Abbasi Warns Prevailing Crises Could Attract Military Takeover

Abbasi Warns Prevailing Crises Could Attract Military Takeover
Former prime minister Shahid Khaqan Abbasi has warned that the prevailing economic and political crises could attract a military takeover, saying army stepped in, in the past in 'much less severe circumstances'.

While speaking with Dawn News, the PML-N leader urged the political forces of the country to sit down for a dialogue to avert such a situation.

According to the PML-N leader, martial law always stands as a possibility if the system collapses or when there is a conflict between the institutions amid an inability of the political leadership to resolve issues.

“Pakistan has had many long periods of martial law in very similar situations,” he said. “In fact, I would say Pakistan has never witnessed a [more] severe economic and political situation before. In much less severe circumstances the military has taken over.”

Abbasi also warned of anarchy if the friction within the society or between the institutions goes too deep, saying such a situation, too could compel the army to step in.

“It has happened in many countries,” he pointed out. “When the political and constitutional system fails, extra-constitutional [measures] take place.”

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He, however, hoped that the army was not considering the option of stepping in. “I don’t think they are considering that but when they are left with no choice, the old speeches of ‘merey aziz hum watno’ are heard.”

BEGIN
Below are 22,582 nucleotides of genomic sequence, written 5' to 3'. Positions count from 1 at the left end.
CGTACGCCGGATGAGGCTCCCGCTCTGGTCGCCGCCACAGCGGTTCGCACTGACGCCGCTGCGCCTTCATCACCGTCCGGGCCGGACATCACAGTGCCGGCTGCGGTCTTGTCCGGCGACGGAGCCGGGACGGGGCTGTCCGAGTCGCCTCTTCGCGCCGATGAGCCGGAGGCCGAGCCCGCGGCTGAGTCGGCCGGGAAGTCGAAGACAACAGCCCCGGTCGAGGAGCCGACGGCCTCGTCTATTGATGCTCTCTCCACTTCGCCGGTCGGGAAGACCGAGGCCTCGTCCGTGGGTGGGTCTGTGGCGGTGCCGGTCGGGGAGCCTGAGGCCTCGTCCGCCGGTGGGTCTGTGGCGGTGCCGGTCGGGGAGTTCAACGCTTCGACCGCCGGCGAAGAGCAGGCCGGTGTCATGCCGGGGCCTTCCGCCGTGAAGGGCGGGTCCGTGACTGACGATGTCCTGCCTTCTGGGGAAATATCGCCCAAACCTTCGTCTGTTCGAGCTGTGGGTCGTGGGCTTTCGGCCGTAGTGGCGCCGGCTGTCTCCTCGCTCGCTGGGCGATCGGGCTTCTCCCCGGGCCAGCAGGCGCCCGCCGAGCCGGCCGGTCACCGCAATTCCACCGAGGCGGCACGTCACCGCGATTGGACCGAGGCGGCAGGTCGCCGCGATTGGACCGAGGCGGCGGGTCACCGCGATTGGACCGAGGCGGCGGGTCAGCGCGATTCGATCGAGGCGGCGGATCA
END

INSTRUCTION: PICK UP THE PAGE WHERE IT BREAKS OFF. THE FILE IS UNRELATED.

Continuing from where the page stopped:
If this happens, the senior politician maintained, it would only make things worse, not better.

“A political dispensation is the only way forward,” he added. “Every political party today has been in the government for 12 months but they have not delivered so far. It’s a deep crisis. The visible phase is the economic crisis."

Abbasi cited constitutional and institutional, political and judicial, and the establishment's failures, to substantiate his point.

On whether or not the army should play an arbitrary role with an aim to resolve a political deadlock, he opined that there's nothing stopping institutional heads to sit down and work something out.

“In fact, it’s a responsibility [of theirs],” he insisted. “We have an extraordinary situation. We need to look for an extraordinary solution. There is no other solution. In most democracies, and even in Pakistan, elections did always provide the solution but unfortunately this time they won’t.”